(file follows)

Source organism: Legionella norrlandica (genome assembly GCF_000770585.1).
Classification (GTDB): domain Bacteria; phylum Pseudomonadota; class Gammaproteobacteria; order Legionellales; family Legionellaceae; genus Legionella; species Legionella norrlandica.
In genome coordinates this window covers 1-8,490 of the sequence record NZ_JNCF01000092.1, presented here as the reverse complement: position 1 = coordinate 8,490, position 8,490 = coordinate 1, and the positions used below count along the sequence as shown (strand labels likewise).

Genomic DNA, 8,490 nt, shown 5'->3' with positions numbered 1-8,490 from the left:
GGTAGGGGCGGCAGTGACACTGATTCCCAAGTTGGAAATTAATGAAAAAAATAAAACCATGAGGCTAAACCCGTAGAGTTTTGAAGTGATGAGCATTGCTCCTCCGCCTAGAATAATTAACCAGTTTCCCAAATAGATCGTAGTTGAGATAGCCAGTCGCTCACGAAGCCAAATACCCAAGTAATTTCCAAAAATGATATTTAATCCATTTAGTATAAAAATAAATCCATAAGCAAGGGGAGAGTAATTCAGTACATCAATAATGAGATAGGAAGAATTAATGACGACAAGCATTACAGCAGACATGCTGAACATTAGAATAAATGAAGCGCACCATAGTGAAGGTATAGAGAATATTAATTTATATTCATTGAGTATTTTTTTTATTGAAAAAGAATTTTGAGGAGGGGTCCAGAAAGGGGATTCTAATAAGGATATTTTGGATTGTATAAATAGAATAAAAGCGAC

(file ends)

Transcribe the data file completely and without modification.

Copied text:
Source organism: Legionella norrlandica (genome assembly GCF_000770585.1).
Classification (GTDB): domain Bacteria; phylum Pseudomonadota; class Gammaproteobacteria; order Legionellales; family Legionellaceae; genus Legionella; species Legionella norrlandica.
In genome coordinates this window covers 1-8,490 of the sequence record NZ_JNCF01000092.1, presented here as the reverse complement: position 1 = coordinate 8,490, position 8,490 = coordinate 1, and the positions used below count along the sequence as shown (strand labels likewise).

Genomic DNA, 8,490 nt, shown 5'->3' with positions numbered 1-8,490 from the left:
GGTAGGGGCGGCAGTGACACTGATTCCCAAGTTGGAAATTAATGAAAAAAATAAAACCATGAGGCTAAACCCGTAGAGTTTTGAAGTGATGAGCATTGCTCCTCCGCCTAGAATAATTAACCAGTTTCCCAAATAGATCGTAGTTGAGATAGCCAGTCGCTCACGAAGCCAAATACCCAAGTAATTTCCAAAAATGATATTTAATCCATTTAGTATAAAAATAAATCCATAAGCAAGGGGAGAGTAATTCAGTACATCAATAATGAGATAGGAAGAATTAATGACGACAAGCATTACAGCAGACATGCTGAACATTAGAATAAATGAAGCGCACCATAGTGAAGGTATAGAGAATATTAATTTATATTCATTGAGTATTTTTTTTATTGAAAAAGAATTTTGAGGAGGGGTCCAGAAAGGGGATTCTAATAAGGATATTTTGGATTGTATAAATAGAATAAAAGCGAC